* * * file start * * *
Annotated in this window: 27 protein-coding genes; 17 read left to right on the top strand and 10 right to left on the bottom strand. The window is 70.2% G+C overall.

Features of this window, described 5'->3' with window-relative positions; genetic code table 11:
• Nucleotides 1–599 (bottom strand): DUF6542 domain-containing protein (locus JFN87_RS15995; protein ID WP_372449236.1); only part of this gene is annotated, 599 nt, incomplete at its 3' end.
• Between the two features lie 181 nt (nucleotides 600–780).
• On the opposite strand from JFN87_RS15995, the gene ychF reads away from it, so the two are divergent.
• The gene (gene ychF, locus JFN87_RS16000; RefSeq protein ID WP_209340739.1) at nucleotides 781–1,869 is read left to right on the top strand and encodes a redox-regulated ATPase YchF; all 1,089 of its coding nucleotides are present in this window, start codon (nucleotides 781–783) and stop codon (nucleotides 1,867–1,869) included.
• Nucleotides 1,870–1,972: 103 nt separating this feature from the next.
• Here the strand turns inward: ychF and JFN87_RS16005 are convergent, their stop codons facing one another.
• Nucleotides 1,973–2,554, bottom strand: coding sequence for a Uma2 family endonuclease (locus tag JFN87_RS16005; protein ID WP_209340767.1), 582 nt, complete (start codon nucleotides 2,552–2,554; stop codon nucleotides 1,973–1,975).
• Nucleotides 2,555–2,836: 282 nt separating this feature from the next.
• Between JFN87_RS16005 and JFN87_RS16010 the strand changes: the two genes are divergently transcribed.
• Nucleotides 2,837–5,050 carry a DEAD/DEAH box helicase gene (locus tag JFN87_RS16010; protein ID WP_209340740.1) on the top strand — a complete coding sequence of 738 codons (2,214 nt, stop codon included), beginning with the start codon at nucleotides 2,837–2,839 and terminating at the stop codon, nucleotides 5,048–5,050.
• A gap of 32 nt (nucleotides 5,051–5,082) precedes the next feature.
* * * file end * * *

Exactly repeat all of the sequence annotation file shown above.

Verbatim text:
Annotated in this window: 27 protein-coding genes; 17 read left to right on the top strand and 10 right to left on the bottom strand. The window is 70.2% G+C overall.

Features of this window, described 5'->3' with window-relative positions; genetic code table 11:
• Nucleotides 1–599 (bottom strand): DUF6542 domain-containing protein (locus JFN87_RS15995; protein ID WP_372449236.1); only part of this gene is annotated, 599 nt, incomplete at its 3' end.
• Between the two features lie 181 nt (nucleotides 600–780).
• On the opposite strand from JFN87_RS15995, the gene ychF reads away from it, so the two are divergent.
• The gene (gene ychF, locus JFN87_RS16000; RefSeq protein ID WP_209340739.1) at nucleotides 781–1,869 is read left to right on the top strand and encodes a redox-regulated ATPase YchF; all 1,089 of its coding nucleotides are present in this window, start codon (nucleotides 781–783) and stop codon (nucleotides 1,867–1,869) included.
• Nucleotides 1,870–1,972: 103 nt separating this feature from the next.
• Here the strand turns inward: ychF and JFN87_RS16005 are convergent, their stop codons facing one another.
• Nucleotides 1,973–2,554, bottom strand: coding sequence for a Uma2 family endonuclease (locus tag JFN87_RS16005; protein ID WP_209340767.1), 582 nt, complete (start codon nucleotides 2,552–2,554; stop codon nucleotides 1,973–1,975).
• Nucleotides 2,555–2,836: 282 nt separating this feature from the next.
• Between JFN87_RS16005 and JFN87_RS16010 the strand changes: the two genes are divergently transcribed.
• Nucleotides 2,837–5,050 carry a DEAD/DEAH box helicase gene (locus tag JFN87_RS16010; protein ID WP_209340740.1) on the top strand — a complete coding sequence of 738 codons (2,214 nt, stop codon included), beginning with the start codon at nucleotides 2,837–2,839 and terminating at the stop codon, nucleotides 5,048–5,050.
• A gap of 32 nt (nucleotides 5,051–5,082) precedes the next feature.